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Let’s face it, we’re all human, we all make mistakes—and sometimes those mistakes hurt the people we love. When that happens—we must apologize. I have found that the older I get, the less I have to apologize to my friends (now my husband—that’s a different story for a different time.) I have a feeling that it’s because we aren’t spending a huge amount of time together so there aren’t as many opportunities to screw up. Also, I’m not 15 anymore—and with age comes wisdom, right? So maybe I just know how to hold my tongue or think before I speak more now than I did then. I think.
With all that said, I still mess up from time to time—usually it is by speaking without taking into full account all the reproductions. Sometimes words and truth hurt and my delivery isn’t always the greatest. It’s something I have always struggled with. There have also been times in my adult life where I have gossiped about or judged someone’s situation and it has gotten back to that person. It’s ugly, folks—but it is real life. I have really tried to reign in the gossiping issue over the past few years. It’s not like I was sitting around, texting deep dark secrets to all my friends. No, I was doing it like Christians do—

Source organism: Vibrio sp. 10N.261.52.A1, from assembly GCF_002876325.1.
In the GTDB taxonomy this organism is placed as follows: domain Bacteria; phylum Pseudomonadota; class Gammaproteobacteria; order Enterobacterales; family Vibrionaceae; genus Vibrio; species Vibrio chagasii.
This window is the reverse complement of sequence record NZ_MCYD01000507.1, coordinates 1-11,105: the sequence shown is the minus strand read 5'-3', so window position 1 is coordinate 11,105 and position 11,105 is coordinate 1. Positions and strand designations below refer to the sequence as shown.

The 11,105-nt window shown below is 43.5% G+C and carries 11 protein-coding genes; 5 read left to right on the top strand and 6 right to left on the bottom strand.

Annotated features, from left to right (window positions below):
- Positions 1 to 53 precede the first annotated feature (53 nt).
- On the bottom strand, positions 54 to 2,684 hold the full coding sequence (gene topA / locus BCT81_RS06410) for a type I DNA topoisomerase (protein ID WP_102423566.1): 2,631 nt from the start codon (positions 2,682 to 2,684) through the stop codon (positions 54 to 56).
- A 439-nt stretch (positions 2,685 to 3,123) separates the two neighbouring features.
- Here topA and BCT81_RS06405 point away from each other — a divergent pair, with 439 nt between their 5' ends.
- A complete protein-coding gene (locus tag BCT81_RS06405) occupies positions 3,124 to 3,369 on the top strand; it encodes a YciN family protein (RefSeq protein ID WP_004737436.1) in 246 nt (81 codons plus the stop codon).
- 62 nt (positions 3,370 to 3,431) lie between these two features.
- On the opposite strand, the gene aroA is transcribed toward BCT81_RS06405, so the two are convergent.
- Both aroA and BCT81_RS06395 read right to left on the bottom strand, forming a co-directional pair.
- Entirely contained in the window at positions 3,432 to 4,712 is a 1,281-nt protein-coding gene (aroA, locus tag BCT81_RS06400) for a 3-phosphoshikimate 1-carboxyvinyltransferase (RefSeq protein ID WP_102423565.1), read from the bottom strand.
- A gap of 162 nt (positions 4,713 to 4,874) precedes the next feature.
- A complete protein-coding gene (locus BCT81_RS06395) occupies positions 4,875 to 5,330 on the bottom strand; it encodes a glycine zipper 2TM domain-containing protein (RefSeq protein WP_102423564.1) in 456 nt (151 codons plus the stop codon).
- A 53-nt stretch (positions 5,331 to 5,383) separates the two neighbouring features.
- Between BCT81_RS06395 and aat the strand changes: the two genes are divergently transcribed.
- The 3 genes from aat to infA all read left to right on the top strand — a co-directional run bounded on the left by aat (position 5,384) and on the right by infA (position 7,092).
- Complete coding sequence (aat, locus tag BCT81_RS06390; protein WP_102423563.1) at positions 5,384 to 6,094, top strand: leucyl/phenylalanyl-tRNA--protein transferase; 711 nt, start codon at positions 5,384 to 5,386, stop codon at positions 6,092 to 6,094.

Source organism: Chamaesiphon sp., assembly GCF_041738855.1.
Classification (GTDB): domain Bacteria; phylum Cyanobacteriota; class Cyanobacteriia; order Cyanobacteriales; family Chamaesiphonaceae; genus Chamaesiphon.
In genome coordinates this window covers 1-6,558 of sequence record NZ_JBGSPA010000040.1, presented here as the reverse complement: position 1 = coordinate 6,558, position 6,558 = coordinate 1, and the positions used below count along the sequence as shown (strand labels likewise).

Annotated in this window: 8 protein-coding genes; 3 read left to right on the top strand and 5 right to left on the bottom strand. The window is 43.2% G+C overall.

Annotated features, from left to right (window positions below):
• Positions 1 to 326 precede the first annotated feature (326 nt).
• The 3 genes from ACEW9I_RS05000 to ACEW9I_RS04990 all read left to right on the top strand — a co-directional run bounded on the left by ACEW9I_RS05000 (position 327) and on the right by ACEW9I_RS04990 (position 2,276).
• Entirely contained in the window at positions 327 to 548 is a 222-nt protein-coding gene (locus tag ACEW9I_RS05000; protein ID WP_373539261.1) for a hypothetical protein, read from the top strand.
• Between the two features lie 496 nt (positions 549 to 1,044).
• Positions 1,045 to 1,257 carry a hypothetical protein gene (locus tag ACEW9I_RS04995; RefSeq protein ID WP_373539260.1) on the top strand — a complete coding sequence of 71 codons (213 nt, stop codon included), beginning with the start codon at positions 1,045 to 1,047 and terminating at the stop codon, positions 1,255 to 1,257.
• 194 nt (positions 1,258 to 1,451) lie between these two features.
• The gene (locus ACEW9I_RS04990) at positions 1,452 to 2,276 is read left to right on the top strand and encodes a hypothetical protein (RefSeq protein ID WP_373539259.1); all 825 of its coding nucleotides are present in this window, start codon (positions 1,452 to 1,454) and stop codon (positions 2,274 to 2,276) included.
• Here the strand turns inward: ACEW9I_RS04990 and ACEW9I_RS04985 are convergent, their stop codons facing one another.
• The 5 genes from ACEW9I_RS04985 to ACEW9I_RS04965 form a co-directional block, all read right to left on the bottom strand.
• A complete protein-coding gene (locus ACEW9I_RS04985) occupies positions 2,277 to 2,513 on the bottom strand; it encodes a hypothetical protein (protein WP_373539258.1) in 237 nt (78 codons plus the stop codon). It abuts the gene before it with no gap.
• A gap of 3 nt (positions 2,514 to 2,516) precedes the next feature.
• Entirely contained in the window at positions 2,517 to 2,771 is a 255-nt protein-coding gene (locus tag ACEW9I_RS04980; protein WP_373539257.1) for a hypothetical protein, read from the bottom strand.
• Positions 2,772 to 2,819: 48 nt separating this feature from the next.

“So-and-so needs prayer because she is having marital problems.”
Is prayer a good thing? Of course. The more prayer the better! But please just keep your intentions in mind. Are you sharing the prayer request because you really feel it needs more prayer? Or are you using prayer requests as a loophole to gossip?
Put yourself in your friend’s shoes so that you can truly understand why they are hurt. I know for me, I sometimes speak before I think and that can be hurtful (as I said above). My intention is never to hurt somebody, but it happens—and I don’t want to let a silly little miscommunication turn into a big problem.
The structure below has helped me learn to apologize and is a great way to think about how the other person is feeling, and then voice it to them. Remember, once the other person feels understood, then true communication can happen.
I will also add that once you learn this basic structure, it will become natural and it won’t come out sounding like a script.
Try this basic structure:
- “I’m sorry for……”
- “It was wrong because……”
- “Next time I will……”
- “Is there anything I can do?”
No question–apologizing is tough, but it is also very disarming and can take a very intense situation from a level 10 to a level 2, and when you’re dealing with hurt feelings, that’s very important.
On a final note–sometimes sorry isn’t enough—it’s true. No matter how heartfelt it is, no matter how much you mean it, no matter how much energy you put into that letter, and no matter how much you want it—it might not be enough. And you just have to be ready to accept that.